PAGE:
The Wednesday April 23rd edition of The Washington Post has a story about a UN report on the food crisis that is spreading throughout the world. The proposed solution to the "silent tsunami" is government policies of aid and a mix of command and control. Josette Sheeran of the World Food Program is quoted as stating that "I think much of the world is waking up to the fact that food doesn't spontaneously show up on grocery store shelves."
Didn't Adam Smith tell us in The Wealth of Nations that the butcher, the baker and the brewer provides us with our daily meals not due to benevolence but self-interest directed toward mutually beneficial exchange?
So the intellectual battle in economic policy and over the basic lesson of economic science is far from settled. And while it is important once again to demonstrate to Ms. Sheeran and others the power of the spontaneous order of the market mechanism, to really address this issue we need to detail the facts of the policy failures that are resulting in the recent spike of food prices.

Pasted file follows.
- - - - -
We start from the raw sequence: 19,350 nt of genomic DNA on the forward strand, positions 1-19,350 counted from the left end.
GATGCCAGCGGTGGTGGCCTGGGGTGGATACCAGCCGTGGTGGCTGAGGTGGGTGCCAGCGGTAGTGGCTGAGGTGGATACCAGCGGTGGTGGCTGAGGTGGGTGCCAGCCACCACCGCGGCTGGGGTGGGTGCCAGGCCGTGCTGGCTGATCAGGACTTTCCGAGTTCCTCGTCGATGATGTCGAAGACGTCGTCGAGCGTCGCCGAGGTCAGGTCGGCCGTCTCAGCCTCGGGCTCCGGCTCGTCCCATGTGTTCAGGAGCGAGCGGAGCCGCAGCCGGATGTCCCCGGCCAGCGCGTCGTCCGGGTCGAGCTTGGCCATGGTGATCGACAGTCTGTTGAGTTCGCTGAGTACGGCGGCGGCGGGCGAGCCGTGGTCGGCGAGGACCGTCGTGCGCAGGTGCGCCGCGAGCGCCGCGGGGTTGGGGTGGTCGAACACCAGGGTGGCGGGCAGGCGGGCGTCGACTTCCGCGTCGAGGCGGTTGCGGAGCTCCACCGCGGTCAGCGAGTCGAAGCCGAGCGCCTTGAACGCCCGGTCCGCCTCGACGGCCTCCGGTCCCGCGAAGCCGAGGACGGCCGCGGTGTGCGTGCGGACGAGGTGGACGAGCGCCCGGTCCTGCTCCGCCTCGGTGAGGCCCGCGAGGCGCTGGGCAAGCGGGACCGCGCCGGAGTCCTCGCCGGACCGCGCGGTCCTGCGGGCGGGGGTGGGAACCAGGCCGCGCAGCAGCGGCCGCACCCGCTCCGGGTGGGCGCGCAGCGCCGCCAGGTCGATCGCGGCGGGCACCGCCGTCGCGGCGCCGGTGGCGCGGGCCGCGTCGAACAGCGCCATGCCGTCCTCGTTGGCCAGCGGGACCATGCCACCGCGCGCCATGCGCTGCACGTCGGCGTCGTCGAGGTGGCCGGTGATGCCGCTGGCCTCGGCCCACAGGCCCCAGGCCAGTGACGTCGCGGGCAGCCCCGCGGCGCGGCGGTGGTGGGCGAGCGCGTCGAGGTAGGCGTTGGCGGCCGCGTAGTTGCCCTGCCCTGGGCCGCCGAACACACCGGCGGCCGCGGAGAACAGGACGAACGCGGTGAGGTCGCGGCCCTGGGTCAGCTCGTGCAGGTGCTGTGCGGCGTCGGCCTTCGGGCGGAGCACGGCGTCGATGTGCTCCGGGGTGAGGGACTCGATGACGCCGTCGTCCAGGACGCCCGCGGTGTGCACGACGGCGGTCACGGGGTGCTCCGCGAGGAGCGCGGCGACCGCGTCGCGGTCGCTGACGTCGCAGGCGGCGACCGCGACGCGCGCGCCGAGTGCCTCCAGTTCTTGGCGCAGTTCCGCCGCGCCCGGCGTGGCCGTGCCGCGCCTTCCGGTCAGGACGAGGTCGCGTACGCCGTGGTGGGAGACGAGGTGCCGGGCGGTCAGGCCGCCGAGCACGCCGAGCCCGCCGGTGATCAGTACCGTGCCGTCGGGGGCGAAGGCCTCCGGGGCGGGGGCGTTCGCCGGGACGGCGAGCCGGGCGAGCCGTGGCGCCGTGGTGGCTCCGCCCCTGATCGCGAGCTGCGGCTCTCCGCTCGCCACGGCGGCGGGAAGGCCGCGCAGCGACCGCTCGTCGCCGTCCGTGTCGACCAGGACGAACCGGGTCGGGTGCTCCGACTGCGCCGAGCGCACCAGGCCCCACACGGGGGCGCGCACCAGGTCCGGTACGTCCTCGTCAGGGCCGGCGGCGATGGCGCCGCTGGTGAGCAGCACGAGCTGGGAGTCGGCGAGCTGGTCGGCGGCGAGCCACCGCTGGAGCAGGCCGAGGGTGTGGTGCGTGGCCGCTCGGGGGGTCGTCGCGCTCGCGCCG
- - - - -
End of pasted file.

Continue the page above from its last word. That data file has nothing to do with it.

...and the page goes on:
Who have you read that provides the best discussion of the current crisis with food prices from an economic point of view?
BTW, F. A. Hayek once said that the economist is called upon by the public to comment on policy matters more often than any other social scientist but to have his advice ignored almost as soon as it is given. Such is our plight. What remedy do you have to rectify that situation?